If you want to maximise the benefits of saving into a pension, there are two limits to be aware of.
The first is the Annual Allowance. The amount you can put into a pension each year is currently capped at £40,000 or 100% of your earnings, whichever is lower. If you exceed this amount, you won’t receive tax relief and may face additional charges.
Once you start making withdrawals from your pensions, the annual limit is reduced to £4,000.
The second is the Lifetime Allowance. You will usually need to pay tax if your combined pensions are worth more than this limit. It is currently set at £1.03 million and is based on the total value of your pension, not just your contributions. The rate payable will depend on how you choose to take your retirement income.
In the past, you may have been put off saving into a pension as you had little choice when you came to collect it.
However, Pension Freedoms introduced in 2015 means you have far more flexibility. Freedoms mean that with the right financial planning, you can make your pension income match your retirement aspirations. Once you’re 55, you’re free to withdraw all the money from your pension should you choose, although usually, only the first 25% will be tax-free. Alternatively, you can leave the cash invested within your pension, buy an Annuity, use Flexi-Access Drawdown or create a hybrid retirement strategy that suits you.
How you take your retirement income will affect the level of Income Tax you need to pay. As a result, looking at the different options when it comes to withdrawing from your pension is important.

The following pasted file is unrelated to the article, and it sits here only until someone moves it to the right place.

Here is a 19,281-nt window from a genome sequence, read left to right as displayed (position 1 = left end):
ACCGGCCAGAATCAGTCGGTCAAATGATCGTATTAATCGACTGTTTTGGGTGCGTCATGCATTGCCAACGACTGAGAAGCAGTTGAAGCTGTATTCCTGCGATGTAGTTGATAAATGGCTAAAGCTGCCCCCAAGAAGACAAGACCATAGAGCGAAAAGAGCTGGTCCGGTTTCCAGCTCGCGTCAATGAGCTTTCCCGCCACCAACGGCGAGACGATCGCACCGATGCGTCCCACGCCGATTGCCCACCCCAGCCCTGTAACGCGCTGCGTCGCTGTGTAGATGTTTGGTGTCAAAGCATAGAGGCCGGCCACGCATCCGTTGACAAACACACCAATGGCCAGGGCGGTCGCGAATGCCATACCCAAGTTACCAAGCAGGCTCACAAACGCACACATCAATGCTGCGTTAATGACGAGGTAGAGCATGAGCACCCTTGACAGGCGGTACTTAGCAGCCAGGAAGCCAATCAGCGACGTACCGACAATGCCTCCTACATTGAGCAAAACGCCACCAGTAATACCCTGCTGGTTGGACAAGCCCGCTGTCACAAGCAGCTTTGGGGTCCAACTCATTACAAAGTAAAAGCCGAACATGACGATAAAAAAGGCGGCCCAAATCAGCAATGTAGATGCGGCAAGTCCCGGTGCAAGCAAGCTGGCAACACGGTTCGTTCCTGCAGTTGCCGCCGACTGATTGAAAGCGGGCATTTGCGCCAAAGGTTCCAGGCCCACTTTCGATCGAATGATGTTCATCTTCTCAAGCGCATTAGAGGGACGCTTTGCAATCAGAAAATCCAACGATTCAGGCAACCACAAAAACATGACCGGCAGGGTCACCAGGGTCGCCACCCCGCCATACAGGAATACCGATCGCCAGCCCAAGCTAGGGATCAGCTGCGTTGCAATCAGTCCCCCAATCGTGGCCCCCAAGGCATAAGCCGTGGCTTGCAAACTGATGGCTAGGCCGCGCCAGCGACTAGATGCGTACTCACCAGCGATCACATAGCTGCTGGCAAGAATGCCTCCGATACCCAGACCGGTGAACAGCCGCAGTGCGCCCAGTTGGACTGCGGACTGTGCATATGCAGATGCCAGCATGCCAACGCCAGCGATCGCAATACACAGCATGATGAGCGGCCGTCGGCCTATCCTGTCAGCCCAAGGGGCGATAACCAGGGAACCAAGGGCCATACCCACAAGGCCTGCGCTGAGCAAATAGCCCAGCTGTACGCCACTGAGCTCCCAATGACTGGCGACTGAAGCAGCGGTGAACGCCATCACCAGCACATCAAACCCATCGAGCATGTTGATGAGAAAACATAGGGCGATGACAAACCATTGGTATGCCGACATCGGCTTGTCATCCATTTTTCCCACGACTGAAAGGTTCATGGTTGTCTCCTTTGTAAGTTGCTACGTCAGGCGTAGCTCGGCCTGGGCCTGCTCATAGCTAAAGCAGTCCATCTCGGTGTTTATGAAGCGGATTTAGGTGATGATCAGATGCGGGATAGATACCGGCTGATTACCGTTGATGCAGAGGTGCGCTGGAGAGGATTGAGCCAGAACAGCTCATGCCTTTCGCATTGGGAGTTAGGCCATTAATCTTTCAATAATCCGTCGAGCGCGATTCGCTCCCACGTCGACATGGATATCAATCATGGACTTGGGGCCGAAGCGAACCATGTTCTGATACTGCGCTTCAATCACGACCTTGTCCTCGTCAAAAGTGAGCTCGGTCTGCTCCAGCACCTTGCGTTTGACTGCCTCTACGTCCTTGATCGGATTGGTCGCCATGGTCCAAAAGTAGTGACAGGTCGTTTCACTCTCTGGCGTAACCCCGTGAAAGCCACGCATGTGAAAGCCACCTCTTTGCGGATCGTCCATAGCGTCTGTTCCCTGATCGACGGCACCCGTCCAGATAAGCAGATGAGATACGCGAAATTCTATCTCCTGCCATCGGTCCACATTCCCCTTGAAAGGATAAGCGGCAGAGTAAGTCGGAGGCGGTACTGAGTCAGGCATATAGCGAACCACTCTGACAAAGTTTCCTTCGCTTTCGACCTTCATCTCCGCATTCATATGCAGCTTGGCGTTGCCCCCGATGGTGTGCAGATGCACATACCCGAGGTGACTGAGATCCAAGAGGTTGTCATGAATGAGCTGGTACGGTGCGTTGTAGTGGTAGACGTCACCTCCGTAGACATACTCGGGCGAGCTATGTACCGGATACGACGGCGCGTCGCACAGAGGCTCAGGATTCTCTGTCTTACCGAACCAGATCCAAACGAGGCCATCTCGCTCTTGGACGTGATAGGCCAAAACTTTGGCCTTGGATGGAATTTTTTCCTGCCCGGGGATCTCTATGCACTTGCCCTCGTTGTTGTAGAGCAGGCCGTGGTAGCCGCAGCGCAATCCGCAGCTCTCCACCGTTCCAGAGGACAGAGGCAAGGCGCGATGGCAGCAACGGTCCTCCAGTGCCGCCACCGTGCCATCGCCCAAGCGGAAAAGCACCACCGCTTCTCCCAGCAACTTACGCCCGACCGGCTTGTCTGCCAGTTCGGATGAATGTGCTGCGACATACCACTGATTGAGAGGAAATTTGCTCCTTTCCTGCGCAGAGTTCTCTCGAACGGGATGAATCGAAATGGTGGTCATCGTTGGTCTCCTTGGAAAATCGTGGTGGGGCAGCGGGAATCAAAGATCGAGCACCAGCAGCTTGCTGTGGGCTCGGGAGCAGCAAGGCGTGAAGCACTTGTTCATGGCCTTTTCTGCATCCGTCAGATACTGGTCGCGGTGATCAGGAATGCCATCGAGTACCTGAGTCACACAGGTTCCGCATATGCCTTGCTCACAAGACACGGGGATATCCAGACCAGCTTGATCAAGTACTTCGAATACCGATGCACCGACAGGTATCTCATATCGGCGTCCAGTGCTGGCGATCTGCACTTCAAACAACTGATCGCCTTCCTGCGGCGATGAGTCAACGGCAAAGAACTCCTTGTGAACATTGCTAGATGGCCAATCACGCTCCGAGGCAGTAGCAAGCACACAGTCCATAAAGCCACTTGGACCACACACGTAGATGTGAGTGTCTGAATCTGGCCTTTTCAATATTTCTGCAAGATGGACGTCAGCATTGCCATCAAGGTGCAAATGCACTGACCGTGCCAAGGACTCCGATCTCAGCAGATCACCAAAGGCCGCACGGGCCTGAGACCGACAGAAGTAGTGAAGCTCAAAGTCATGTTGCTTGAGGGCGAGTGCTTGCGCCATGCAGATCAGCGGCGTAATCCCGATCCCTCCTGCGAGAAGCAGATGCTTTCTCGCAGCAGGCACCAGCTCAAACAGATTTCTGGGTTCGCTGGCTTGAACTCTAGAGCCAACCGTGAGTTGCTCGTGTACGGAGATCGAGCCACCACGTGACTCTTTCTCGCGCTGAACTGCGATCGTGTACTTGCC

If you want to take a lump sum, the first 25% is tax-free. You can take more but this is often one of the most costly ways to access your pension in terms of tax. If you’re receiving an income from your pension, you’ll pay tax if the annual amount is more than the Personal Allowance, which will rise to £12,500 from April 2019. You should also note that other sources of income can use up your Personal Allowance too.
Your pension can be an effective way to pass on wealth when you die. Most pensions allow anyone to inherit your pension, not just your spouse or civil partner.
Money that is still left in your pension can be accessed completely tax-free if you die before 75. After the age of 75, the money within your pension can still be inherited but will be subject to Income Tax. In many cases, a pension can still be an efficient way to pass on wealth as it may fall outside of your estate for Inheritance Tax (IHT) purposes.
If you have further questions about pensions or would like to discuss your retirement provisions with your goals in mind, please contact us. With our expertise, we can help set you on the right track for the retirement you want.
Please note: A pension is a long-term investment. The fund value may fluctuate and can go down, which would have an impact on the level of pension benefits available. Your pension income could also be affected by the interest rates at the time you take your benefits.